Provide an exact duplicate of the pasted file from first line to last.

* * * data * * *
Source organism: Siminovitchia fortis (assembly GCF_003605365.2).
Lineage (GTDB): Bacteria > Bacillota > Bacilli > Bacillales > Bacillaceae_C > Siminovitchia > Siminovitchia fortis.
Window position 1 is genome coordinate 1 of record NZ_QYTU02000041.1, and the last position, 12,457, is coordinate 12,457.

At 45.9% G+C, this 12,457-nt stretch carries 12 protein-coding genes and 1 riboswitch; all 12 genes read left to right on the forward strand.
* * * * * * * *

Source organism: Siminovitchia fortis (assembly GCF_003605365.2).
Lineage (GTDB): Bacteria > Bacillota > Bacilli > Bacillales > Bacillaceae_C > Siminovitchia > Siminovitchia fortis.
Window position 1 is genome coordinate 1 of record NZ_QYTU02000041.1, and the last position, 12,457, is coordinate 12,457.

At 45.9% G+C, this 12,457-nt stretch carries 12 protein-coding genes and 1 riboswitch; all 12 genes read left to right on the forward strand.